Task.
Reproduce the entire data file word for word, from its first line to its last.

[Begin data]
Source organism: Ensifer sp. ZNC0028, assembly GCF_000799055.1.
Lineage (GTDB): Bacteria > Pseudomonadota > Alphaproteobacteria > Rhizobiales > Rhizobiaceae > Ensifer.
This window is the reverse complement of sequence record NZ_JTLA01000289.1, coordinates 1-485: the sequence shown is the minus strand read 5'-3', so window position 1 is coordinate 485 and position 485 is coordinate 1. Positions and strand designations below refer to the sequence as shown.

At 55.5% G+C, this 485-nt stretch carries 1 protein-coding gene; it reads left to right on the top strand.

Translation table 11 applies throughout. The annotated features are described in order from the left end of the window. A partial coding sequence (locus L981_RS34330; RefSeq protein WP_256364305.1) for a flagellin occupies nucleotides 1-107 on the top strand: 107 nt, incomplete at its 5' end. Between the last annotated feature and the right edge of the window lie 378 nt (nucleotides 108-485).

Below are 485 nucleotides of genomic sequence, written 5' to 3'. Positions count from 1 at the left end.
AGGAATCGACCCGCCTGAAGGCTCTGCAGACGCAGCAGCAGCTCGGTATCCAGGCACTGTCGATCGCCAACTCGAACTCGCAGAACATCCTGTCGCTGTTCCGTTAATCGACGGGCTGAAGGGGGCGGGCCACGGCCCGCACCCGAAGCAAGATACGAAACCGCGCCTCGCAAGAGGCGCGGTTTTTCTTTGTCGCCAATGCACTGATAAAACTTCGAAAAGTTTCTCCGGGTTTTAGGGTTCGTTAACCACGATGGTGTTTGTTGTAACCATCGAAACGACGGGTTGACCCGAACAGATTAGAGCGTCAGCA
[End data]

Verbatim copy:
Source organism: Ensifer sp. ZNC0028, assembly GCF_000799055.1.
Lineage (GTDB): Bacteria > Pseudomonadota > Alphaproteobacteria > Rhizobiales > Rhizobiaceae > Ensifer.
This window is the reverse complement of sequence record NZ_JTLA01000289.1, coordinates 1-485: the sequence shown is the minus strand read 5'-3', so window position 1 is coordinate 485 and position 485 is coordinate 1. Positions and strand designations below refer to the sequence as shown.

At 55.5% G+C, this 485-nt stretch carries 1 protein-coding gene; it reads left to right on the top strand.

Translation table 11 applies throughout. The annotated features are described in order from the left end of the window. A partial coding sequence (locus L981_RS34330; RefSeq protein WP_256364305.1) for a flagellin occupies nucleotides 1-107 on the top strand: 107 nt, incomplete at its 5' end. Between the last annotated feature and the right edge of the window lie 378 nt (nucleotides 108-485).

Below are 485 nucleotides of genomic sequence, written 5' to 3'. Positions count from 1 at the left end.
AGGAATCGACCCGCCTGAAGGCTCTGCAGACGCAGCAGCAGCTCGGTATCCAGGCACTGTCGATCGCCAACTCGAACTCGCAGAACATCCTGTCGCTGTTCCGTTAATCGACGGGCTGAAGGGGGCGGGCCACGGCCCGCACCCGAAGCAAGATACGAAACCGCGCCTCGCAAGAGGCGCGGTTTTTCTTTGTCGCCAATGCACTGATAAAACTTCGAAAAGTTTCTCCGGGTTTTAGGGTTCGTTAACCACGATGGTGTTTGTTGTAACCATCGAAACGACGGGTTGACCCGAACAGATTAGAGCGTCAGCA